4. Extended Data Figure 4: Single-exon deletion involving SMC1A (patient 48). (109 KB)

    a, Schematic depiction of the deletion identified in patient 48 involving a single exon of SMC1A. Pink horizontal bar highlights the exon that was deleted in the patient. b, Details at the genomic level of the deletion including exon 16, with Sanger sequence validation of the breakpoints. Junction is indicated by a black vertical dotted line. Breakpoints are provided in Extended Data Table 1.

  5. Extended Data Figure 5: Intra-exonic deletion involving MECP2 (patient 18). (124 KB)

    a, Schematic depiction of the deletion identified in patient 18, which is located within exon 4 of MECP2. Initial Sanger sequencing in a diagnostic setting could not validate the deletion as the primers used to amplify exon 4 removed the primer-binding sites (FW2 and RV1 respectively). Multiplex ligation probe amplification (MLPA) analysis for CNV detection showed normal results as the MLPA primer-binding sites were located just outside of the deleted region. b, Combining primers FW1 and RV2 amplified the junction fragment, clearly showing the deletion within exon 4. Of note, the background underneath the Sanger sequence is derived from the wild-type allele. Breakpoints are provided in Extended Data Table 1.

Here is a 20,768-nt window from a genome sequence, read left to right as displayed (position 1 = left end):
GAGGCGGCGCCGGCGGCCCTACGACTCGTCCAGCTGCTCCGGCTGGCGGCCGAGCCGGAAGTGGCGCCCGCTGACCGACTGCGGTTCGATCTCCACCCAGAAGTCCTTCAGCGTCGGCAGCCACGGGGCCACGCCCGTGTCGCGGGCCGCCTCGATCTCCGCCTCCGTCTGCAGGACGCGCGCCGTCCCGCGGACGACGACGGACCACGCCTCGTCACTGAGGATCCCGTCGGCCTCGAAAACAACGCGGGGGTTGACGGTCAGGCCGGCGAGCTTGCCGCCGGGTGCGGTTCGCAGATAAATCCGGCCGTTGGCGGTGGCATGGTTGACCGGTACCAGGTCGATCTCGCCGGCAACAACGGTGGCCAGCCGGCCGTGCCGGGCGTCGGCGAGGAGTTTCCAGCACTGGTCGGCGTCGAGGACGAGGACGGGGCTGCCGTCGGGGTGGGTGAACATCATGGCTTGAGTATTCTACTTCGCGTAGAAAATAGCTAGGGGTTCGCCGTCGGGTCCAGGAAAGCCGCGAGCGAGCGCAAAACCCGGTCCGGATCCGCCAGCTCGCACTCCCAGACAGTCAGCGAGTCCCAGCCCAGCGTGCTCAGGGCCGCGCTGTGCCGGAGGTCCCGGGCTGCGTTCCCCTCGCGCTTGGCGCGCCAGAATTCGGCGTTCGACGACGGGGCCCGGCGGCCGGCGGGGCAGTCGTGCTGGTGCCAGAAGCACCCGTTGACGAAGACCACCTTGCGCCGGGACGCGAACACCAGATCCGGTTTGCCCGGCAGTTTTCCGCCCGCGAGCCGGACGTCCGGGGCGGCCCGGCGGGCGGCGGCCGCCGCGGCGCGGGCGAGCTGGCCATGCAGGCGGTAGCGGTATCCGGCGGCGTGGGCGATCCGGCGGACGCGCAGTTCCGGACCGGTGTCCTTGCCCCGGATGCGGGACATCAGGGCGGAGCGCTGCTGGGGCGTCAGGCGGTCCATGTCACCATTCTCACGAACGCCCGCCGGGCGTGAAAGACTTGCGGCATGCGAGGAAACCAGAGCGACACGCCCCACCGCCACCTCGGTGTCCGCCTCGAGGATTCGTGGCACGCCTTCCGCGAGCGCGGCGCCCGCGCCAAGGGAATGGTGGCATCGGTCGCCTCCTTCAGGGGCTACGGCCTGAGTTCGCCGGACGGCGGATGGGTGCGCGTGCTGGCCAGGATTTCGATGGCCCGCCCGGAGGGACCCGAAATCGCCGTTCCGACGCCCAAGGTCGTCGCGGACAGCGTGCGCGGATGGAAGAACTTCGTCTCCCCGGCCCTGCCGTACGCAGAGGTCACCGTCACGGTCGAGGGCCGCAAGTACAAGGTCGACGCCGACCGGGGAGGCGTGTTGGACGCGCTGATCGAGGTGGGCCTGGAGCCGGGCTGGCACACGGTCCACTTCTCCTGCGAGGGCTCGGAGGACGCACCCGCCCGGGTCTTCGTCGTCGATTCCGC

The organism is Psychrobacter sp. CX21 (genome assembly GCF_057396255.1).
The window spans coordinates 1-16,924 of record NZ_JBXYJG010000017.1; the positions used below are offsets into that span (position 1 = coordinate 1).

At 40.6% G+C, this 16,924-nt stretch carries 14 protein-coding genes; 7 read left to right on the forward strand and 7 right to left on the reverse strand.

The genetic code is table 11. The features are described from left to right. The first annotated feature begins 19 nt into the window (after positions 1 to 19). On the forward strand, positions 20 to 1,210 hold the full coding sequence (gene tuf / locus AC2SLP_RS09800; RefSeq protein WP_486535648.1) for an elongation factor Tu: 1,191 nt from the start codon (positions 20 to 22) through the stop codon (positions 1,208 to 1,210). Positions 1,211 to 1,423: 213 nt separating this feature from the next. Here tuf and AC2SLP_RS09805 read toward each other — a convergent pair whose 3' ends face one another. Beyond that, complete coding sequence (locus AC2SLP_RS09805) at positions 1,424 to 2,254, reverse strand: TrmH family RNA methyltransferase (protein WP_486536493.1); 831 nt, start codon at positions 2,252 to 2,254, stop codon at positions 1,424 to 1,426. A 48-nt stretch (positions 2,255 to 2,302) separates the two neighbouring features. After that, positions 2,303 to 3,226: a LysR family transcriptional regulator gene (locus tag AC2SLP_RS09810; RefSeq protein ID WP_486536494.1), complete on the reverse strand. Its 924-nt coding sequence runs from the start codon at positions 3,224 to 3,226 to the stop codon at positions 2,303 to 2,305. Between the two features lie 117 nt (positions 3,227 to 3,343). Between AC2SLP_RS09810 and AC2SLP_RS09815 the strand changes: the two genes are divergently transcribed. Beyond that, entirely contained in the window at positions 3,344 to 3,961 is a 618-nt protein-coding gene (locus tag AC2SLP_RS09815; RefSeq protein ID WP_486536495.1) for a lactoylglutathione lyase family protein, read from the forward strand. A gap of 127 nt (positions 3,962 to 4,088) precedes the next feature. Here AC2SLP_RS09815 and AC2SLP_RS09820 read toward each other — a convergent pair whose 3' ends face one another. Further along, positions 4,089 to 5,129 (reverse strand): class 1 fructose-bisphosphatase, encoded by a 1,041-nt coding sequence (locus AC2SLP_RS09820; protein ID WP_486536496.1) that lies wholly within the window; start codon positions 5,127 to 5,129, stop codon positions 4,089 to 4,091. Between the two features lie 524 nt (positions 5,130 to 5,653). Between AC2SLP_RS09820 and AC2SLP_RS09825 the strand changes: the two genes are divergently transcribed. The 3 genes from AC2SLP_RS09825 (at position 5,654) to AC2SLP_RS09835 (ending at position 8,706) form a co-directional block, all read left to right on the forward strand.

6. Extended Data Figure 6: Confirmation of mosaic mutations in PIAS1, HIVEP2 and KANSL2. (374 KB)

    ac, Approaches used to confirm the presence of mosaic mutations in PIAS1 (a), HIVEP2 (b) and KANSL2 (c). Images and read-depth information showing the base counts in the BAM files (left) indicated that the variants/wild-type allele were not in a 50%/50% distribution. Sanger sequencing (middle) then confirmed the variant to be present in the patient, and absent in the parents (data from parents not shown), again indicating that the mutation allele is underrepresented. Guided by these two observations, amplicon-based deep sequencing using Ion Torrent subsequently confirmed the mosaic state of the mutations (right). On the basis of deep sequencing, percentages of mosaicism for PIAS1, HIVEP2 and KANSL2 were estimated at 21%, 22% and 20%, respectively.

  7. Extended Data Figure 7: Compound heterozygous structural variation affecting VPS13B (patient 12). (118 KB)

    a, b, CNVs of VPS13B identified using WGS in patient 12. a, Schematic representation of VPS13B, with vertical bars indicating coding exons. In patient 12 two deletions were identified, one ~122kb in size which was inherited from his father, and another ~2kb in size, which was inherited from his mother and consisted only of a single exon. b, Both CNV junction fragments were subsequently validated using Sanger sequencing. Left, junction fragment from the paternally inherited deletion. Right, junction fragment from the maternally inherited deletion. Breakpoints are provided in Extended Data Table 1.

Extended Data Tables

  1. Extended Data Table 1: Large variants of potential clinical relevance identified using WGS and probability of exonic CNVs occurring in affected and control individuals for these loci (147 KB)
  2. Extended Data Table 2: De novo SNVs of potential clinical relevance identified using WGS (201 KB)

Supplementary information

PDF files

  1. Supplementary Information (2.9 MB)

    This file contains Supplementary Methods, Supplementary Tables 1-15 and Supplementary References.

Additional data